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Factors affecting the stability of foamed concentrated emulsions

Turner, D., Dlugogorski, B. and Palmer, T. (1999) Factors affecting the stability of foamed concentrated emulsions. Colloids and Surfaces A: Physicochemical and Engineering Aspects, 150 (1-3). pp. 171-184.

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This paper attempts to quantify the stability of three-phase systems generated by aerating concentrated water-in-oil emulsions. In such materials, which we call foamed emulsions, the continuous phase is itself a two-phase system. In this work, we modify and extend the method originally proposed by Iglesias et al. (Colloids and Surfaces A, 98 (1995) 167-174) to viscous three-phase foams. The modified method involves imparting a destabilising force to the sample to make the foam short-lived and measuring the change in height as a function of decay time. The change of height during decay represents the rate at which gas is evolved from the foamed emulsion and is logarithmic with time. The data treatment yields two values, the decay constant and half-life, which are used as a means of measuring and comparing stability. Two distinct decay mechanisms (smooth decay and catastrophic collapse) operate in foamed emulsions that are subjected to oscillations. For a given decay mechanism, the decay constant is an intrinsic property of the foamed emulsion and is independent of the imposed oscillations. Experimental results indicate that different bubble stabilising surfactants and emulsion morphology significantly affect the foam stability, and that the stability is inversely related to the initial expansion. Examination of the gas-emulsion interface shows a segregation of droplets, with smaller droplets found preferentially at the gas-emulsion interface.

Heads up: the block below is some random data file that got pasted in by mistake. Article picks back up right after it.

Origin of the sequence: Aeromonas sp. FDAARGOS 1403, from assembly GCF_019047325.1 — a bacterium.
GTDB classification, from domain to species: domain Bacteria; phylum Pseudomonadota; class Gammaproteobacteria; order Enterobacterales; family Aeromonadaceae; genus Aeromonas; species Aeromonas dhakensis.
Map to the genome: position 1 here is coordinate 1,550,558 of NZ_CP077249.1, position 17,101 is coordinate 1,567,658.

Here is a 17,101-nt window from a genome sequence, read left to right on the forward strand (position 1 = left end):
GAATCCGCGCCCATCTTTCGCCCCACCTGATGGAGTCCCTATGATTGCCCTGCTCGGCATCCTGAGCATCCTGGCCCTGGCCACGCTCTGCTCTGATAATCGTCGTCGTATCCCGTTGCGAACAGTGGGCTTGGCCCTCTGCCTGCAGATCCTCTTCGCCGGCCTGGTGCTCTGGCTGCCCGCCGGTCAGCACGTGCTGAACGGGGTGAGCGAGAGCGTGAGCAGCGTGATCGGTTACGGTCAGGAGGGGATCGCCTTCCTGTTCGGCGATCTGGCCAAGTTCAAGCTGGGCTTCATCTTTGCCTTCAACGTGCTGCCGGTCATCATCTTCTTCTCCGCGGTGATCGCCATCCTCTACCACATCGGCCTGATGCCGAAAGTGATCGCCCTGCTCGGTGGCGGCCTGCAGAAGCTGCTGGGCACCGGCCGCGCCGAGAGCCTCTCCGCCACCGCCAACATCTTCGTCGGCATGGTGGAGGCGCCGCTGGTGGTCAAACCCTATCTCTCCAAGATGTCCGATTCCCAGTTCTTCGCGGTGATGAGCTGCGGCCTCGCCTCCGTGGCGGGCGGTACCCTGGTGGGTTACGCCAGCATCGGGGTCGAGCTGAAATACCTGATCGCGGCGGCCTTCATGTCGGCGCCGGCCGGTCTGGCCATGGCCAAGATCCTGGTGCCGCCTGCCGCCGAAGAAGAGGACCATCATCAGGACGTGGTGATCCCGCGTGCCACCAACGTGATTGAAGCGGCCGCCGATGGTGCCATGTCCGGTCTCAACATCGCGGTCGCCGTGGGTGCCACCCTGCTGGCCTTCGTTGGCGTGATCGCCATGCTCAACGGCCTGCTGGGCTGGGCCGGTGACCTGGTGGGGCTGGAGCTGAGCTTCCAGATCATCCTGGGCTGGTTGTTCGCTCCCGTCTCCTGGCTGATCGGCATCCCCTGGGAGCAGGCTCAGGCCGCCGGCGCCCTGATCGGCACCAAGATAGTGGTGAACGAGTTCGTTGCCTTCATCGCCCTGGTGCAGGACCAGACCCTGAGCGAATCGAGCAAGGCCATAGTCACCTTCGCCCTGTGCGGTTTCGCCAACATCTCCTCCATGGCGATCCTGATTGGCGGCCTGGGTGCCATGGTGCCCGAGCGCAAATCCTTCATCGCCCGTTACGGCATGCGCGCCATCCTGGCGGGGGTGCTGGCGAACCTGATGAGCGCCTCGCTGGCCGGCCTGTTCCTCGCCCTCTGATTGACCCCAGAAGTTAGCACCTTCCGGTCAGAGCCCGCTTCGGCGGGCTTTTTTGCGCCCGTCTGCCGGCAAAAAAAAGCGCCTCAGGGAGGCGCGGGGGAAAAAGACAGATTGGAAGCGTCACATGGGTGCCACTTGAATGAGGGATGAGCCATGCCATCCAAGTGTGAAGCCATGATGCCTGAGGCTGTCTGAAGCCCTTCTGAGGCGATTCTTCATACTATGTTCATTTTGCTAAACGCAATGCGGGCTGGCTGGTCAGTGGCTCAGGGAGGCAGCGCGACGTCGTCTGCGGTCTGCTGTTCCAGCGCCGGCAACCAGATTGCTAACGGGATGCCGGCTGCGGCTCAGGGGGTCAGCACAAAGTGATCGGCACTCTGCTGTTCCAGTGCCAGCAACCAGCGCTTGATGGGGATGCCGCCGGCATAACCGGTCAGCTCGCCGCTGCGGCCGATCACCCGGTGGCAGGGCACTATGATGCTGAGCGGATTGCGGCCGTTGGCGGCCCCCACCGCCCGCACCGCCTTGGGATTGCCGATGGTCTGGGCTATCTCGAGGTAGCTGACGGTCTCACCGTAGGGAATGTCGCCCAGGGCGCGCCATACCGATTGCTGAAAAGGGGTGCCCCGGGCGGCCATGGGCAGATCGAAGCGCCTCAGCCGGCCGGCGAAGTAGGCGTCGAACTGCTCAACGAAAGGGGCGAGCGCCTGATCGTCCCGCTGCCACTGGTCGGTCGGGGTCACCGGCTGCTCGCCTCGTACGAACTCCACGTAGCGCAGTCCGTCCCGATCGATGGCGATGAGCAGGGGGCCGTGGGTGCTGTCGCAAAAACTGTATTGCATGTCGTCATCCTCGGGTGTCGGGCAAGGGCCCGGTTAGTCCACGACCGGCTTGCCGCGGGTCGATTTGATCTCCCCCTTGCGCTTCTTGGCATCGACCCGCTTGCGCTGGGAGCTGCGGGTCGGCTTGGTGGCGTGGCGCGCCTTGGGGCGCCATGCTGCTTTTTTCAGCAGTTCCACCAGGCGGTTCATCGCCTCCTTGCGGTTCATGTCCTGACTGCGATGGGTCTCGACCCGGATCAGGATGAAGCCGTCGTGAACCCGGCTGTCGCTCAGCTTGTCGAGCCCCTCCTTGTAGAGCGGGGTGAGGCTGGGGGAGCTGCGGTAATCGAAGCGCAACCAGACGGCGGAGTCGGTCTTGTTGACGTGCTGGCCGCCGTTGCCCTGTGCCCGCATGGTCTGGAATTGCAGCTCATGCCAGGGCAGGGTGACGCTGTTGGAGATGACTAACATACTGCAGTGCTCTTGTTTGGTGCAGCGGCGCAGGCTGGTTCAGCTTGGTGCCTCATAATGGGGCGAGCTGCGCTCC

Item Type: Journal Article
Publisher: Elsevier BV
Copyright: © 1999 Elsevier Science B.V.
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